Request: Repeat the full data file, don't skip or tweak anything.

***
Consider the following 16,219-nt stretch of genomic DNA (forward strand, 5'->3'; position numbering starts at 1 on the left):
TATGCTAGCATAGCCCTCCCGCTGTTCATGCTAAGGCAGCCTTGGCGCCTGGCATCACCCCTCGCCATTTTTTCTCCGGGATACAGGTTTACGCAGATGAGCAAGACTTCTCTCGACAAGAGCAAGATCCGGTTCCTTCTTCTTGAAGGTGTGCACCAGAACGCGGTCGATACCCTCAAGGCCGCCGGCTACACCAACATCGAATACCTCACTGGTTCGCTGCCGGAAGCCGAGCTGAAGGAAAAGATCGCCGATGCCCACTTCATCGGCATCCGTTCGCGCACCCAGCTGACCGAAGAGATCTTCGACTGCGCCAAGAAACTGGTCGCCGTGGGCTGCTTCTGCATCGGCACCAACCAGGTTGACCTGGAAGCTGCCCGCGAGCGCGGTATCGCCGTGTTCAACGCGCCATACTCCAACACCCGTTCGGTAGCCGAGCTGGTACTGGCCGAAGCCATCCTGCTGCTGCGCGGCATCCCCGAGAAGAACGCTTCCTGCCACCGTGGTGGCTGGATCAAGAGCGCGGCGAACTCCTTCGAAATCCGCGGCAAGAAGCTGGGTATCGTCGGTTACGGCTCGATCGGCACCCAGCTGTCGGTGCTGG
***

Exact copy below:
Consider the following 16,219-nt stretch of genomic DNA (forward strand, 5'->3'; position numbering starts at 1 on the left):
TATGCTAGCATAGCCCTCCCGCTGTTCATGCTAAGGCAGCCTTGGCGCCTGGCATCACCCCTCGCCATTTTTTCTCCGGGATACAGGTTTACGCAGATGAGCAAGACTTCTCTCGACAAGAGCAAGATCCGGTTCCTTCTTCTTGAAGGTGTGCACCAGAACGCGGTCGATACCCTCAAGGCCGCCGGCTACACCAACATCGAATACCTCACTGGTTCGCTGCCGGAAGCCGAGCTGAAGGAAAAGATCGCCGATGCCCACTTCATCGGCATCCGTTCGCGCACCCAGCTGACCGAAGAGATCTTCGACTGCGCCAAGAAACTGGTCGCCGTGGGCTGCTTCTGCATCGGCACCAACCAGGTTGACCTGGAAGCTGCCCGCGAGCGCGGTATCGCCGTGTTCAACGCGCCATACTCCAACACCCGTTCGGTAGCCGAGCTGGTACTGGCCGAAGCCATCCTGCTGCTGCGCGGCATCCCCGAGAAGAACGCTTCCTGCCACCGTGGTGGCTGGATCAAGAGCGCGGCGAACTCCTTCGAAATCCGCGGCAAGAAGCTGGGTATCGTCGGTTACGGCTCGATCGGCACCCAGCTGTCGGTGCTGG